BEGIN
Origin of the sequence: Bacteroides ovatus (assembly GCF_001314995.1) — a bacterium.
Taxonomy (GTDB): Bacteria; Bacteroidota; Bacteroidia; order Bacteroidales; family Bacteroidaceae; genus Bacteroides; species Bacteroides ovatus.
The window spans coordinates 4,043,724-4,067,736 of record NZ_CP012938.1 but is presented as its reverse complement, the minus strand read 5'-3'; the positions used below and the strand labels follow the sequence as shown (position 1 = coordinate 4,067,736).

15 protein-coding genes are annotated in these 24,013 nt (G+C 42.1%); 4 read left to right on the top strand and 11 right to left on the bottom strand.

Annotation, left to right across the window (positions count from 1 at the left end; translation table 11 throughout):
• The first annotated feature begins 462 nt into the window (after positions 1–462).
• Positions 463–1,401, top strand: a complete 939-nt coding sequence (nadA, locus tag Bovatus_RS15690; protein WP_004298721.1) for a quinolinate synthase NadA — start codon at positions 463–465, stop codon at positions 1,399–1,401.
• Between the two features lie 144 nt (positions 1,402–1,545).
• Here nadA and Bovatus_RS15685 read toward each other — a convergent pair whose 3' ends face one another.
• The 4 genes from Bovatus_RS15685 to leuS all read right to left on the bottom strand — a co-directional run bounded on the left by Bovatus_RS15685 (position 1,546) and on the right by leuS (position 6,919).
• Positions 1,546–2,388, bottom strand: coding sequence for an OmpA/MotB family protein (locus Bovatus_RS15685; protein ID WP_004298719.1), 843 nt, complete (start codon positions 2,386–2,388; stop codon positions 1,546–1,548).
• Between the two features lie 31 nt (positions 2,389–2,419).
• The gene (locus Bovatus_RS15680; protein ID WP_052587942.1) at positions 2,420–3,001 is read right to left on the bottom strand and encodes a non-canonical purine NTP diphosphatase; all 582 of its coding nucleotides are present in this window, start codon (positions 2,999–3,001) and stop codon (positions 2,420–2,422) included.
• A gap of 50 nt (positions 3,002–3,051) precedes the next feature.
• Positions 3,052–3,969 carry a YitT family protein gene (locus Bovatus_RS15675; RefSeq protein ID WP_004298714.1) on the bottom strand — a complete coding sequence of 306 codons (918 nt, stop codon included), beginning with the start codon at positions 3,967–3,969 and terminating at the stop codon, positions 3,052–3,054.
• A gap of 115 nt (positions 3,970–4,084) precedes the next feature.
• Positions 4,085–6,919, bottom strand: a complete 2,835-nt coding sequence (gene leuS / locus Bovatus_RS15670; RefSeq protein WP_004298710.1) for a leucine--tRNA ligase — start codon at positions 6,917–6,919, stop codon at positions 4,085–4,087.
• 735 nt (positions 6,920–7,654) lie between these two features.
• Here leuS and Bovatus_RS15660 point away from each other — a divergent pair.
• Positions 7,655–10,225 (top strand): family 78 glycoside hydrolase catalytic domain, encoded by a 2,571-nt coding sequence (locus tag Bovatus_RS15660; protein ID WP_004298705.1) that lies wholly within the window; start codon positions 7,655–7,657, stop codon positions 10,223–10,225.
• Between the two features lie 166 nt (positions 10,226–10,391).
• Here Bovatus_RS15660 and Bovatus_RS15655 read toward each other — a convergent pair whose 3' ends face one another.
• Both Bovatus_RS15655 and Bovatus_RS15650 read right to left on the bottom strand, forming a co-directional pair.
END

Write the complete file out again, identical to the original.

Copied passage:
Origin of the sequence: Bacteroides ovatus (assembly GCF_001314995.1) — a bacterium.
Taxonomy (GTDB): Bacteria; Bacteroidota; Bacteroidia; order Bacteroidales; family Bacteroidaceae; genus Bacteroides; species Bacteroides ovatus.
The window spans coordinates 4,043,724-4,067,736 of record NZ_CP012938.1 but is presented as its reverse complement, the minus strand read 5'-3'; the positions used below and the strand labels follow the sequence as shown (position 1 = coordinate 4,067,736).

15 protein-coding genes are annotated in these 24,013 nt (G+C 42.1%); 4 read left to right on the top strand and 11 right to left on the bottom strand.

Annotation, left to right across the window (positions count from 1 at the left end; translation table 11 throughout):
• The first annotated feature begins 462 nt into the window (after positions 1–462).
• Positions 463–1,401, top strand: a complete 939-nt coding sequence (nadA, locus tag Bovatus_RS15690; protein WP_004298721.1) for a quinolinate synthase NadA — start codon at positions 463–465, stop codon at positions 1,399–1,401.
• Between the two features lie 144 nt (positions 1,402–1,545).
• Here nadA and Bovatus_RS15685 read toward each other — a convergent pair whose 3' ends face one another.
• The 4 genes from Bovatus_RS15685 to leuS all read right to left on the bottom strand — a co-directional run bounded on the left by Bovatus_RS15685 (position 1,546) and on the right by leuS (position 6,919).
• Positions 1,546–2,388, bottom strand: coding sequence for an OmpA/MotB family protein (locus Bovatus_RS15685; protein ID WP_004298719.1), 843 nt, complete (start codon positions 2,386–2,388; stop codon positions 1,546–1,548).
• Between the two features lie 31 nt (positions 2,389–2,419).
• The gene (locus Bovatus_RS15680; protein ID WP_052587942.1) at positions 2,420–3,001 is read right to left on the bottom strand and encodes a non-canonical purine NTP diphosphatase; all 582 of its coding nucleotides are present in this window, start codon (positions 2,999–3,001) and stop codon (positions 2,420–2,422) included.
• A gap of 50 nt (positions 3,002–3,051) precedes the next feature.
• Positions 3,052–3,969 carry a YitT family protein gene (locus Bovatus_RS15675; RefSeq protein ID WP_004298714.1) on the bottom strand — a complete coding sequence of 306 codons (918 nt, stop codon included), beginning with the start codon at positions 3,967–3,969 and terminating at the stop codon, positions 3,052–3,054.
• A gap of 115 nt (positions 3,970–4,084) precedes the next feature.
• Positions 4,085–6,919, bottom strand: a complete 2,835-nt coding sequence (gene leuS / locus Bovatus_RS15670; RefSeq protein WP_004298710.1) for a leucine--tRNA ligase — start codon at positions 6,917–6,919, stop codon at positions 4,085–4,087.
• 735 nt (positions 6,920–7,654) lie between these two features.
• Here leuS and Bovatus_RS15660 point away from each other — a divergent pair.
• Positions 7,655–10,225 (top strand): family 78 glycoside hydrolase catalytic domain, encoded by a 2,571-nt coding sequence (locus tag Bovatus_RS15660; protein ID WP_004298705.1) that lies wholly within the window; start codon positions 7,655–7,657, stop codon positions 10,223–10,225.
• Between the two features lie 166 nt (positions 10,226–10,391).
• Here Bovatus_RS15660 and Bovatus_RS15655 read toward each other — a convergent pair whose 3' ends face one another.
• Both Bovatus_RS15655 and Bovatus_RS15650 read right to left on the bottom strand, forming a co-directional pair.